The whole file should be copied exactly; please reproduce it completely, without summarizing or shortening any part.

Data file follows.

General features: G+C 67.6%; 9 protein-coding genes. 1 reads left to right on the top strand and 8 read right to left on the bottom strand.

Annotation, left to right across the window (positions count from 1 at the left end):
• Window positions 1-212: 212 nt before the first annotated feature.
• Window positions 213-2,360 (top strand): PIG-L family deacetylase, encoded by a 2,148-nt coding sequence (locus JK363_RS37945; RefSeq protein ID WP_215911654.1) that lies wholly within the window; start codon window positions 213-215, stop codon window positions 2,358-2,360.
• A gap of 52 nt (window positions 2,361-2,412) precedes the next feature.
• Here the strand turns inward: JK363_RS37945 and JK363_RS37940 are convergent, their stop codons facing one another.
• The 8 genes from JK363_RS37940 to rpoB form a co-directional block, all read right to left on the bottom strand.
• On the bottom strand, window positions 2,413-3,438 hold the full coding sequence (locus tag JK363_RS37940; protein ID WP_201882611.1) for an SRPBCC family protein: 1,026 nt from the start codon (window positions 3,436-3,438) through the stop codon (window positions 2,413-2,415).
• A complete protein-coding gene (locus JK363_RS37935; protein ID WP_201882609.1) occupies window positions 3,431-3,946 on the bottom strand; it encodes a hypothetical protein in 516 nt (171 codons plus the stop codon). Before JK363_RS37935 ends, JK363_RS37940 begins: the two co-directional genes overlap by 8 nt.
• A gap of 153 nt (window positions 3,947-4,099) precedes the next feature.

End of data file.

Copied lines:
General features: G+C 67.6%; 9 protein-coding genes. 1 reads left to right on the top strand and 8 read right to left on the bottom strand.

Annotation, left to right across the window (positions count from 1 at the left end):
• Window positions 1-212: 212 nt before the first annotated feature.
• Window positions 213-2,360 (top strand): PIG-L family deacetylase, encoded by a 2,148-nt coding sequence (locus JK363_RS37945; RefSeq protein ID WP_215911654.1) that lies wholly within the window; start codon window positions 213-215, stop codon window positions 2,358-2,360.
• A gap of 52 nt (window positions 2,361-2,412) precedes the next feature.
• Here the strand turns inward: JK363_RS37945 and JK363_RS37940 are convergent, their stop codons facing one another.
• The 8 genes from JK363_RS37940 to rpoB form a co-directional block, all read right to left on the bottom strand.
• On the bottom strand, window positions 2,413-3,438 hold the full coding sequence (locus tag JK363_RS37940; protein ID WP_201882611.1) for an SRPBCC family protein: 1,026 nt from the start codon (window positions 3,436-3,438) through the stop codon (window positions 2,413-2,415).
• A complete protein-coding gene (locus JK363_RS37935; protein ID WP_201882609.1) occupies window positions 3,431-3,946 on the bottom strand; it encodes a hypothetical protein in 516 nt (171 codons plus the stop codon). Before JK363_RS37935 ends, JK363_RS37940 begins: the two co-directional genes overlap by 8 nt.
• A gap of 153 nt (window positions 3,947-4,099) precedes the next feature.